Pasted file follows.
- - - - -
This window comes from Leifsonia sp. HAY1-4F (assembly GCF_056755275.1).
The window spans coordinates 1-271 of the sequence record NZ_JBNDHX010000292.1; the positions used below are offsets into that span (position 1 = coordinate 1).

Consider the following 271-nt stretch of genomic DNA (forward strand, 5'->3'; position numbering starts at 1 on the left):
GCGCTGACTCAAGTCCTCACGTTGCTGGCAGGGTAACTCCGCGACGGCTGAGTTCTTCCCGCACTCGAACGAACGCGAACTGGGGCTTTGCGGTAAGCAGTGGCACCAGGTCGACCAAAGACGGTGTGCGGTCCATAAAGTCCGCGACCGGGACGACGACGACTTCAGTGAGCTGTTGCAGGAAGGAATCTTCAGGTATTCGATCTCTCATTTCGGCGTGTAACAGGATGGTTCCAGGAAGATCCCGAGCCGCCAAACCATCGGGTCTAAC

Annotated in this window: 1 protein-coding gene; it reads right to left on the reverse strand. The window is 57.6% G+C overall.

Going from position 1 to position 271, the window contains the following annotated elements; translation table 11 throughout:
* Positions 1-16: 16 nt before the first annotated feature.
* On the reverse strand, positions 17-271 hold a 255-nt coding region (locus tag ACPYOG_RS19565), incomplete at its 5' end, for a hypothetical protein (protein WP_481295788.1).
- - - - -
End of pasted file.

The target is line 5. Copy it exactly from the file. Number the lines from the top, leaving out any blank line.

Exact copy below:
Annotated in this window: 1 protein-coding gene; it reads right to left on the reverse strand. The window is 57.6% G+C overall.